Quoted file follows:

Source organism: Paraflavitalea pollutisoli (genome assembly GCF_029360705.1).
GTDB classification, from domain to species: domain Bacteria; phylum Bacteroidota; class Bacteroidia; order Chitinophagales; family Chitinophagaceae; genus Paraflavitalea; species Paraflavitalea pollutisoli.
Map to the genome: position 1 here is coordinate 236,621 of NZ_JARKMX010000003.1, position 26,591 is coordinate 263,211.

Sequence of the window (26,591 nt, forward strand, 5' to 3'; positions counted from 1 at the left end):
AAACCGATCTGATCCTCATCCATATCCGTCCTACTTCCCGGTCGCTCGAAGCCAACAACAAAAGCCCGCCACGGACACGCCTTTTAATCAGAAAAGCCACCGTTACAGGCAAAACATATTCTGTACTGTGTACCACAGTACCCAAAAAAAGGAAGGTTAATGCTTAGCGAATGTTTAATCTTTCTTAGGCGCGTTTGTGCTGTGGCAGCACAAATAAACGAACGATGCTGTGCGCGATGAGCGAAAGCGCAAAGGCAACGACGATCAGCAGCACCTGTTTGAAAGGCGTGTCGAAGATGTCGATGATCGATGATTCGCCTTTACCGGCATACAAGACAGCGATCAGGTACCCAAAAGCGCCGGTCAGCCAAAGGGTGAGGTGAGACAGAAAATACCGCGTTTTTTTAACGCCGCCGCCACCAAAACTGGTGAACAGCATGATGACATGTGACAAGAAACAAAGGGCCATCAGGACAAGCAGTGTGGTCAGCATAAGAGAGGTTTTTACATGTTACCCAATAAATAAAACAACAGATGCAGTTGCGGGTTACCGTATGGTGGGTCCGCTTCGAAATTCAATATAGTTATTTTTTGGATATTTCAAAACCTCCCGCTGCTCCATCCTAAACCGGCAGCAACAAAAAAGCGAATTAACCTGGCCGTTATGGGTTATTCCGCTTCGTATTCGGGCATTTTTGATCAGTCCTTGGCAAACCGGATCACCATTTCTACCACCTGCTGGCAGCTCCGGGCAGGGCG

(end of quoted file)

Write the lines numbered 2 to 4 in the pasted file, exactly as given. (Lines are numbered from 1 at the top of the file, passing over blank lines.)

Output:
GTDB classification, from domain to species: domain Bacteria; phylum Bacteroidota; class Bacteroidia; order Chitinophagales; family Chitinophagaceae; genus Paraflavitalea; species Paraflavitalea pollutisoli.
Map to the genome: position 1 here is coordinate 236,621 of NZ_JARKMX010000003.1, position 26,591 is coordinate 263,211.

Sequence of the window (26,591 nt, forward strand, 5' to 3'; positions counted from 1 at the left end):